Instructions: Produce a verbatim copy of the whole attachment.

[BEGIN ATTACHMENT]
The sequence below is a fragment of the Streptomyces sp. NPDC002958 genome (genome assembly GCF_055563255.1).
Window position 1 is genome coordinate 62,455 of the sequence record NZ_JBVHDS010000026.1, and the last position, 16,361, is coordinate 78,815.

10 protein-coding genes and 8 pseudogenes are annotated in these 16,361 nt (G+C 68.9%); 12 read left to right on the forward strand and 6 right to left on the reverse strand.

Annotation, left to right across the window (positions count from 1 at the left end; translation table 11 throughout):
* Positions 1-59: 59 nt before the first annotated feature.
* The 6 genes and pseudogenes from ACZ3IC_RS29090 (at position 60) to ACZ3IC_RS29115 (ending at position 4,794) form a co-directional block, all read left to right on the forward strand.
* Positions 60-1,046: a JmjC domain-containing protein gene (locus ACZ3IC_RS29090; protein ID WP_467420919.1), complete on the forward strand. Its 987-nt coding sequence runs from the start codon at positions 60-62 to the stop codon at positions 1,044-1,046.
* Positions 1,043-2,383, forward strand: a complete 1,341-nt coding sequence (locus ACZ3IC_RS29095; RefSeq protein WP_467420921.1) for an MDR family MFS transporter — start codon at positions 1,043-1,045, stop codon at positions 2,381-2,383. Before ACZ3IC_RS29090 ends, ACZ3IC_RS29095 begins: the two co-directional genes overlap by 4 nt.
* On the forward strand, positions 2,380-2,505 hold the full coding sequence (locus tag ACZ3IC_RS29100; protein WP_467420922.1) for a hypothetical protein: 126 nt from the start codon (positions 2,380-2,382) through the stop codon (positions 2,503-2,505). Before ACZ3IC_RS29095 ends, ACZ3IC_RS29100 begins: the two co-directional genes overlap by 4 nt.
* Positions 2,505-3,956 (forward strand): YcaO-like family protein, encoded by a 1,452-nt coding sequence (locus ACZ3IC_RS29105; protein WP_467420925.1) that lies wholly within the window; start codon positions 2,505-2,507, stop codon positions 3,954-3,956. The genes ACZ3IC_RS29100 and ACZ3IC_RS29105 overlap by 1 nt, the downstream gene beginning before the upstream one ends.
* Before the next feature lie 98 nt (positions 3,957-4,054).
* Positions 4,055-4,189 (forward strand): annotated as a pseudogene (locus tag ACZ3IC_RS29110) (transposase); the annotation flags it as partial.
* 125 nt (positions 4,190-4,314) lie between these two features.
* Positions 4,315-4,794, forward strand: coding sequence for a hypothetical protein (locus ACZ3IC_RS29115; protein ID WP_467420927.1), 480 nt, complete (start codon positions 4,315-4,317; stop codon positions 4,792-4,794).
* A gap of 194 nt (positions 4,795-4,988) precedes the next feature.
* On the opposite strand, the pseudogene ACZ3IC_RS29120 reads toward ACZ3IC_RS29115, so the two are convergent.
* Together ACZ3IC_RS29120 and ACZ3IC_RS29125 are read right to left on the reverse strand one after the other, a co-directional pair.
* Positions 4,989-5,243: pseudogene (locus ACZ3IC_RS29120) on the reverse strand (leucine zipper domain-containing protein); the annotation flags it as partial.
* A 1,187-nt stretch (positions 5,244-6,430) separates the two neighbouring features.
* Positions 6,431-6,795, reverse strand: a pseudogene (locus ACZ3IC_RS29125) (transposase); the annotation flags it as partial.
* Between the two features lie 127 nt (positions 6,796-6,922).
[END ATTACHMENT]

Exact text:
The sequence below is a fragment of the Streptomyces sp. NPDC002958 genome (genome assembly GCF_055563255.1).
Window position 1 is genome coordinate 62,455 of the sequence record NZ_JBVHDS010000026.1, and the last position, 16,361, is coordinate 78,815.

10 protein-coding genes and 8 pseudogenes are annotated in these 16,361 nt (G+C 68.9%); 12 read left to right on the forward strand and 6 right to left on the reverse strand.

Annotation, left to right across the window (positions count from 1 at the left end; translation table 11 throughout):
* Positions 1-59: 59 nt before the first annotated feature.
* The 6 genes and pseudogenes from ACZ3IC_RS29090 (at position 60) to ACZ3IC_RS29115 (ending at position 4,794) form a co-directional block, all read left to right on the forward strand.
* Positions 60-1,046: a JmjC domain-containing protein gene (locus ACZ3IC_RS29090; protein ID WP_467420919.1), complete on the forward strand. Its 987-nt coding sequence runs from the start codon at positions 60-62 to the stop codon at positions 1,044-1,046.
* Positions 1,043-2,383, forward strand: a complete 1,341-nt coding sequence (locus ACZ3IC_RS29095; RefSeq protein WP_467420921.1) for an MDR family MFS transporter — start codon at positions 1,043-1,045, stop codon at positions 2,381-2,383. Before ACZ3IC_RS29090 ends, ACZ3IC_RS29095 begins: the two co-directional genes overlap by 4 nt.
* On the forward strand, positions 2,380-2,505 hold the full coding sequence (locus tag ACZ3IC_RS29100; protein WP_467420922.1) for a hypothetical protein: 126 nt from the start codon (positions 2,380-2,382) through the stop codon (positions 2,503-2,505). Before ACZ3IC_RS29095 ends, ACZ3IC_RS29100 begins: the two co-directional genes overlap by 4 nt.
* Positions 2,505-3,956 (forward strand): YcaO-like family protein, encoded by a 1,452-nt coding sequence (locus ACZ3IC_RS29105; protein WP_467420925.1) that lies wholly within the window; start codon positions 2,505-2,507, stop codon positions 3,954-3,956. The genes ACZ3IC_RS29100 and ACZ3IC_RS29105 overlap by 1 nt, the downstream gene beginning before the upstream one ends.
* Before the next feature lie 98 nt (positions 3,957-4,054).
* Positions 4,055-4,189 (forward strand): annotated as a pseudogene (locus tag ACZ3IC_RS29110) (transposase); the annotation flags it as partial.
* 125 nt (positions 4,190-4,314) lie between these two features.
* Positions 4,315-4,794, forward strand: coding sequence for a hypothetical protein (locus ACZ3IC_RS29115; protein ID WP_467420927.1), 480 nt, complete (start codon positions 4,315-4,317; stop codon positions 4,792-4,794).
* A gap of 194 nt (positions 4,795-4,988) precedes the next feature.
* On the opposite strand, the pseudogene ACZ3IC_RS29120 reads toward ACZ3IC_RS29115, so the two are convergent.
* Together ACZ3IC_RS29120 and ACZ3IC_RS29125 are read right to left on the reverse strand one after the other, a co-directional pair.
* Positions 4,989-5,243: pseudogene (locus ACZ3IC_RS29120) on the reverse strand (leucine zipper domain-containing protein); the annotation flags it as partial.
* A 1,187-nt stretch (positions 5,244-6,430) separates the two neighbouring features.
* Positions 6,431-6,795, reverse strand: a pseudogene (locus ACZ3IC_RS29125) (transposase); the annotation flags it as partial.
* Between the two features lie 127 nt (positions 6,796-6,922).